The “Santiago Espirituano” is the oldest, most popular and most important fiesta in the province where I was born. In colonial times this area was called Villa del Espiritu Santo, but today it’s named Sancti Spiritus Province.
Its carnivals —as everyone here will tell you— run between July 22 and 27, and after about four years of being away I had the opportunity last month to attend them.
The festivities haven’t changed much since I left. The neighborhoods are assaulted by an immense number of people who come from all the surrounding municipalities of the province to celebrate.
The streets are decorated and large quantities of beer and food begin to be sold; this ranges from traditional bread and pork to Chinese cuisine. Plus there’s music for all tastes; you only have to walk until you find the right spot, and the partying goes on 24 hours a day.
In the city’s main park they sell masks, and on one stage there are groups sing traditional trova and son music. The Sancti Spiritus carnival has survived the country’s formidable economic problems and is a moment of relaxation and respite for all those who live in the city.
But the carnivals are pure magic for some of us; these are the children of the city. At this time of the year the streets remind me of my own childhood, because this fiesta is not only for adults. During that period parents have the perfect opportunity to take their children out for a good time. In all corners of town pass parade floats that look like carrousels, or ships that sway like giant pendulums, and airplanes and stars that circle with arrays of colored lights.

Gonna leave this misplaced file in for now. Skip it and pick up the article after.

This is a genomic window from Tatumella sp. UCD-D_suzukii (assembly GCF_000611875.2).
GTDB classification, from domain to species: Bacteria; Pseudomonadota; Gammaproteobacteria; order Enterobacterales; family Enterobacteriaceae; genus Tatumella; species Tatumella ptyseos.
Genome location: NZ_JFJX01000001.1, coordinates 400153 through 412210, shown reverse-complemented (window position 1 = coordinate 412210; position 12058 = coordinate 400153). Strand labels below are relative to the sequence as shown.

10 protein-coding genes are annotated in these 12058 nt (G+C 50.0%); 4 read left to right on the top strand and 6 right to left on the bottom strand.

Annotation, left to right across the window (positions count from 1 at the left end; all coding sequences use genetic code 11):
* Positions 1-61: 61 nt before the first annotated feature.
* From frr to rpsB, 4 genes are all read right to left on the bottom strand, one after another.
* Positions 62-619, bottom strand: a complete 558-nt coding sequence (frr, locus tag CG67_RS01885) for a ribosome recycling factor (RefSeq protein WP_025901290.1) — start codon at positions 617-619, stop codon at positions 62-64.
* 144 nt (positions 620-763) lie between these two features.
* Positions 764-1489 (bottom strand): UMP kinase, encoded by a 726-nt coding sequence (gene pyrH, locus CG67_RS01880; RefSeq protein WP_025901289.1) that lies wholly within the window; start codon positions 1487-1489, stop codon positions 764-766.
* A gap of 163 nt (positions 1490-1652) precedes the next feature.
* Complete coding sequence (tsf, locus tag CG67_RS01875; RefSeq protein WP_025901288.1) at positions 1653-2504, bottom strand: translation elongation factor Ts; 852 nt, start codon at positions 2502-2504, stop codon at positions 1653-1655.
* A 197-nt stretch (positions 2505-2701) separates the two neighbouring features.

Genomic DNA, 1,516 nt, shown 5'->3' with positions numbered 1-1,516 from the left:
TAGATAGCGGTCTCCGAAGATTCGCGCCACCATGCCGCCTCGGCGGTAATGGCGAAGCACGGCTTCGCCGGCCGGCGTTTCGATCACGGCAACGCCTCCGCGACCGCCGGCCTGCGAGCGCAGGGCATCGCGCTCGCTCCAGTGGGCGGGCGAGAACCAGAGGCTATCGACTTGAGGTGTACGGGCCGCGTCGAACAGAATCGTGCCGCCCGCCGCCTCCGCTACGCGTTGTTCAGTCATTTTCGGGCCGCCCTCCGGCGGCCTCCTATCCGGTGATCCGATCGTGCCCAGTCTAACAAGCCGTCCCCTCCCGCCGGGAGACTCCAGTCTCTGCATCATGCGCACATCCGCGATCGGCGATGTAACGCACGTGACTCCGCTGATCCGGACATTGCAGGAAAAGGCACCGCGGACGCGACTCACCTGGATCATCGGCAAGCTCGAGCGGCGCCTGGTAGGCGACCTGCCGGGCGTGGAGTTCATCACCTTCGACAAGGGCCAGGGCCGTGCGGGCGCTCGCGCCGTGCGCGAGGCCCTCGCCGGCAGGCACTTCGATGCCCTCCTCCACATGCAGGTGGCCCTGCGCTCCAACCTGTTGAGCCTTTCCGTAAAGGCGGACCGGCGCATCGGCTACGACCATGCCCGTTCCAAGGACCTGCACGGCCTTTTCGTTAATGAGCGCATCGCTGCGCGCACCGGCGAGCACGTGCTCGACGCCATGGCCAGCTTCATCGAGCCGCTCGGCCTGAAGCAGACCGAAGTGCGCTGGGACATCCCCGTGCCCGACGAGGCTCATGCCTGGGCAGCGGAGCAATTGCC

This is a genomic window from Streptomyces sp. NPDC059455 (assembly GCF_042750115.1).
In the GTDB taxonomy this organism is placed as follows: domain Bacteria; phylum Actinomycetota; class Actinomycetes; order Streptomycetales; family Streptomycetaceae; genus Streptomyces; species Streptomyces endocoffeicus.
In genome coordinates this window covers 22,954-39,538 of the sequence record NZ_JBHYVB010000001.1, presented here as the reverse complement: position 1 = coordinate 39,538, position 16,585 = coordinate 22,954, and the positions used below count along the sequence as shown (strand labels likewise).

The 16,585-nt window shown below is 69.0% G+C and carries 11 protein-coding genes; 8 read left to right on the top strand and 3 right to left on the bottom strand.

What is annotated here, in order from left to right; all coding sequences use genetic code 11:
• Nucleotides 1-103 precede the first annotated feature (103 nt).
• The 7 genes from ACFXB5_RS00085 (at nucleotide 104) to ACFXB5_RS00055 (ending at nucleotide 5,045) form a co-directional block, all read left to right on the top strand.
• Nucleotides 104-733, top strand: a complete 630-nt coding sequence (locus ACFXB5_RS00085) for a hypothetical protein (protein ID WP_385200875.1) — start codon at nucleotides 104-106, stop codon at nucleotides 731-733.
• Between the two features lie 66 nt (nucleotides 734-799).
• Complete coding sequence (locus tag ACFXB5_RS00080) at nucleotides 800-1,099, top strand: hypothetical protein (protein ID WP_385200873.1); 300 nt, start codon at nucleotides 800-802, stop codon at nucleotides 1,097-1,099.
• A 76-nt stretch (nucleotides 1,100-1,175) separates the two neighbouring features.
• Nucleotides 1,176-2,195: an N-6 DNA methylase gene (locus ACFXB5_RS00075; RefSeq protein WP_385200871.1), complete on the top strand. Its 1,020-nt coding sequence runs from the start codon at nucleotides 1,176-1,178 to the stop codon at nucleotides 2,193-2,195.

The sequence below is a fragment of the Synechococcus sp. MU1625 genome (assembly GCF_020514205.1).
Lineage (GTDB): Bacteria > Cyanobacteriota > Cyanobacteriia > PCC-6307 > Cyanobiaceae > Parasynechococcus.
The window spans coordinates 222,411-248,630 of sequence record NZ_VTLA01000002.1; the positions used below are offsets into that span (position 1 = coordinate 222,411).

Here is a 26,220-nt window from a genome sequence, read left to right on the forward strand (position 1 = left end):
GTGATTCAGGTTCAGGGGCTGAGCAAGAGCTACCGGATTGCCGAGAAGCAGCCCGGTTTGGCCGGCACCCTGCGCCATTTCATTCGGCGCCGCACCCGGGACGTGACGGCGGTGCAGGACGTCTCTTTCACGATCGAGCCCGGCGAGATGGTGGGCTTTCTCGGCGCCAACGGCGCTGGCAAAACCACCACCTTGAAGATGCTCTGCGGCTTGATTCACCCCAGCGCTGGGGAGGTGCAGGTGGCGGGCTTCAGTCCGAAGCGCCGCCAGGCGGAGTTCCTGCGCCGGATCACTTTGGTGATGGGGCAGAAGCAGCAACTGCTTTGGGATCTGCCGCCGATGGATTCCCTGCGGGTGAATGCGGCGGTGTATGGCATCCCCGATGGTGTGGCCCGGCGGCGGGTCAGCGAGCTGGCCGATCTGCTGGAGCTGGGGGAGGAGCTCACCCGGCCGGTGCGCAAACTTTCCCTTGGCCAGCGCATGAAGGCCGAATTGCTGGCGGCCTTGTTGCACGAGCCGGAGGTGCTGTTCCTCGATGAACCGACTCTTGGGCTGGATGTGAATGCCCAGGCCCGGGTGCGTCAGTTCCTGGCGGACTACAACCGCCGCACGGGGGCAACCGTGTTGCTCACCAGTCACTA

Though made by hand, the floats are crafted with care, and they’re always able to whip up laughter and shouts of joy. Without a doubt, a great part of this celebration is for the children, since the fiesta is not short of cotton candy machines or popcorn stands. In the lines are those waiting to buy these treats for their children.
Some kids take advantage of the time to ride their bicycles or carts along streets cleared of traffic specifically for this purpose. Childhood for Cubans is beautiful, but it’s even more so in smaller provinces like Sancti Spiritus. In places like this, children do not yet feel so different; they go on into the street indifferent about their brand of clothes, and it doesn’t yet concern them whether their parents are bricklayers or doctors.
Cuban children have studying as their sole duty, not trying to earn a little money for food like in other countries of the world. They don’t know about drugs or prostitution. Most share the same games and forms of entertainment, ones that have nothing to do with the purchasing power of their parents. They have faces of innocence and lack of concern, because everything revolves around ensuring their happiness.
The provincial carnivals are only a small demonstration of the importance placed on the early years of life in Cuba. The fact that the children of the island have a happy childhood is one achievement of a country that has selected a socialist path, where social differences and private property are not present to transform our children into class enemies or wage-labor workers.